You Voted: Here’s Your Top 5 Saimin Spots on O‘ahu

Only 5 votes separated your top 2 favorite shops.

 

Dillingham Saimin with barbecue sticks mari taketa

Photo: Mari Taketa

 

Last week we asked you to name your favorite saimin spots on O‘ahu, and now the results are in. Two places emerged as destination favorites, but judging from the geographic spread of Your Top 5 spots, we can safely say this: The entire island loves saimin!

 

Only five votes separated the top 2, which are in Kalihi and Wahiawā. These two saimin specialists accounted for 51% of the nearly 1,000 votes cast, and like the other faves, have their roots deep in Hawai‘i’s saimin past. Let’s duly note that O‘ahu loves all kinds of noodle bowls, since many write-in votes were actually for ramen and even lo mein and won ton mein. And a final note before we get to the results: This post is even more meaningful because since we published our own ranking in March 2019, two of those five spots have closed.

 


SEE ALSO: Best Saimin: Our Top 5


 

So here it is, O‘ahu: Your Top 5 spots for steaming hot, old-school bowls around the island.

 

No. 5: Sekiya’s Restaurant & Deli

 

With thick, firm noodles in a broth redolent of shrimp stock, this old-school favorite across Kaimukī High School is one for the ages with 6% of votes. The original deli dates back to 1935, it’s still owned and run by the same family, and the saimin can be had with other faves from the restaurant and okazuya counter.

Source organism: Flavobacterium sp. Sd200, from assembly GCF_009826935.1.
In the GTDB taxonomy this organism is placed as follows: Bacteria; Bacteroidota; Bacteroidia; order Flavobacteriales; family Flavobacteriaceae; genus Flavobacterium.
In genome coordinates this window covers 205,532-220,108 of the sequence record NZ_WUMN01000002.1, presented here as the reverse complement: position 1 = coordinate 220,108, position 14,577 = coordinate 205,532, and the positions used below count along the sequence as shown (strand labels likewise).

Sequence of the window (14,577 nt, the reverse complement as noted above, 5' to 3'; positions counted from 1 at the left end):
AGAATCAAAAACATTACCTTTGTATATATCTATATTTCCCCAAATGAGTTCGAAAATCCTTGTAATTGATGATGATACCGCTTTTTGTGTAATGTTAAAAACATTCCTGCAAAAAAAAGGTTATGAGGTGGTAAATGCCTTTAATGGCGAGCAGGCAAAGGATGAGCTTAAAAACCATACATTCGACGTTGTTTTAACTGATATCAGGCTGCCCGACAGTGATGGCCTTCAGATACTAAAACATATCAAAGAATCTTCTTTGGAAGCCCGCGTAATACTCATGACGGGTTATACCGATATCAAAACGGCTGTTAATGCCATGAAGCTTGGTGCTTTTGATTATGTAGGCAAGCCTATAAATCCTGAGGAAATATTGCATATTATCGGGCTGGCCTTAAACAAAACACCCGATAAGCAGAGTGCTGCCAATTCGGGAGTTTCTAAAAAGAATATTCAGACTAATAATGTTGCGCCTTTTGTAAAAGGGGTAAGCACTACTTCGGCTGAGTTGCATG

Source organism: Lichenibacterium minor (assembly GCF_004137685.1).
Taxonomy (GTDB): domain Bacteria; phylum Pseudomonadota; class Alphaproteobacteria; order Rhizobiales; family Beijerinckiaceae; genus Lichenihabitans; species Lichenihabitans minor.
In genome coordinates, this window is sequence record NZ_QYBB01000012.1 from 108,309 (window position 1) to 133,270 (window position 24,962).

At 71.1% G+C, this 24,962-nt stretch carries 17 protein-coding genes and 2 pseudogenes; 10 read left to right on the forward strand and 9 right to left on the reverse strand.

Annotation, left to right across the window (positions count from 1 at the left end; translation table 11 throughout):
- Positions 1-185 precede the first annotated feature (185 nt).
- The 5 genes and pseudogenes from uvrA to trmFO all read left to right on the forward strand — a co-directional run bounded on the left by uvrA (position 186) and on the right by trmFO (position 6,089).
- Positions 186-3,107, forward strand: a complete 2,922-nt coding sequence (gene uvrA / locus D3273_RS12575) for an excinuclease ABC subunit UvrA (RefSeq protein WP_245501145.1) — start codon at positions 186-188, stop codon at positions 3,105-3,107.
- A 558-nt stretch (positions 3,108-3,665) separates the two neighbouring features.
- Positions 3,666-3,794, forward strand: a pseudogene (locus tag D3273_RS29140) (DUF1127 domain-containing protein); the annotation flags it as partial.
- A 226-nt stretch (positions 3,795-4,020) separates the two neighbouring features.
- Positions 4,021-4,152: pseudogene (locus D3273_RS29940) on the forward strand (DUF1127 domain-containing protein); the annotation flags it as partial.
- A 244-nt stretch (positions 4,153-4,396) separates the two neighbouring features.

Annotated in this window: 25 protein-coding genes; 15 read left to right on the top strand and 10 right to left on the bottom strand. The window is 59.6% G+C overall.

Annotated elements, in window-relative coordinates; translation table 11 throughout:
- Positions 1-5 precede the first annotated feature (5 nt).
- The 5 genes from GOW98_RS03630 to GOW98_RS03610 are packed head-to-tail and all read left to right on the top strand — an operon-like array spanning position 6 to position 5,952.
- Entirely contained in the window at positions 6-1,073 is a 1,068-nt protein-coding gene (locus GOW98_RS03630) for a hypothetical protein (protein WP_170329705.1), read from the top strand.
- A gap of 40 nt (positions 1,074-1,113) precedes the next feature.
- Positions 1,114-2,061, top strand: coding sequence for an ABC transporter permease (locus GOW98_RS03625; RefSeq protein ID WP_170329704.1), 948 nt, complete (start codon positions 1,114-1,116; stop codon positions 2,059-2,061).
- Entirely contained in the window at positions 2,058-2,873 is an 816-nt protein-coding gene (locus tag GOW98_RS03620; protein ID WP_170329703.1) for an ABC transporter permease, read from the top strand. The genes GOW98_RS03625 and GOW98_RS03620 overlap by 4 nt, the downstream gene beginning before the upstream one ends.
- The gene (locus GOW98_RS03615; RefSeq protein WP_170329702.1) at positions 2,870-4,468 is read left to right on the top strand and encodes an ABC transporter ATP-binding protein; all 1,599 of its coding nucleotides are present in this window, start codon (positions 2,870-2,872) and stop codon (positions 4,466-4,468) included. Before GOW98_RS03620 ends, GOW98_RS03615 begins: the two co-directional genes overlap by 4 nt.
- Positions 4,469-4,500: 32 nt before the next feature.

2746 Kaimukī Ave., (808) 732-1656, sekiyasrestaurant.com, @sekiyarestaurant

 


 

No. 4: Tanaka Saimin

 

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The newbie of this Top 5, at only 10 years old, garnered 7.3% of the O’ahu saimin vote. Here you can get oyako (simmered chicken and egg) saimin, oxtail saimin and even moyashi (beansprout) saimin. If that sounds familiar, it’s because Tanaka is run by members of the family of now-shuttered Dillingham Saimin and before that, Boulevard Saimin.

 

888 N. Nimitz Hwy., (808) 524-2020, tanakasaimin.com, @tanakasaimin

 


 

No. 3: Shiro’s Saimin Haven

 

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The light-tasting original broth has some clam and some bonito flakes, and Shiro’s makes its own noodles daily, but its biggest claim to fame is that you can get your saimin nearly 60 different ways, including with fried shrimp, pork adobo, Portuguese sausage or lumpia. The gigantic Dodonpa bowl piles on all of 10 different garnishes. This shop, which dates to 1969, got 17.1% of votes.

 

Multiple locations, shiros-saimin.com, @shirossaimin

 


 

No. 2: Palace Saimin

Palace Saimin Aaron Yoshino

Photo: Aaron K. Yoshino

 

Seventy-five-year-old Palace does everything the old-school way, including making original-recipe pork and dried shrimp broth and hand-wrapping its won tons. The only changes are a switch to Sun Noodles in recent years, and you no longer fill your own water cup from a water fountain (it’s served to your table now). Oh, and the barbecue sticks use fresh tri-tip grilled to order on the original grill. With 25.1% of the total vote, just five shy of No. 1, it’s clearly a destination for O‘ahu saimin lovers.

 

1256 N. King Street; (808) 841-9983

 


 

No. 1: Shige’s Saimin Stand

 

It’s official: Wahiawā’s favorite saimin house is also O‘ahu’s favorite. But since it got just five votes more than Palace Saimin, and the lead swung back and forth nearly every day, it’s probably safer to say the island has two clear favorites. The fact that townies drive out for Shige’s bowls and its plates of fried saimin, the noodles for which are made in-house, kind of made that a foregone conclusion already. Shige’s is pure old-school saimin in an old-school town, like many of our saimin shops, and we mean it when we say we love them all for that.

 

70 Kukui St., Suite 108, (808) 621-3621, @shigessaiminstand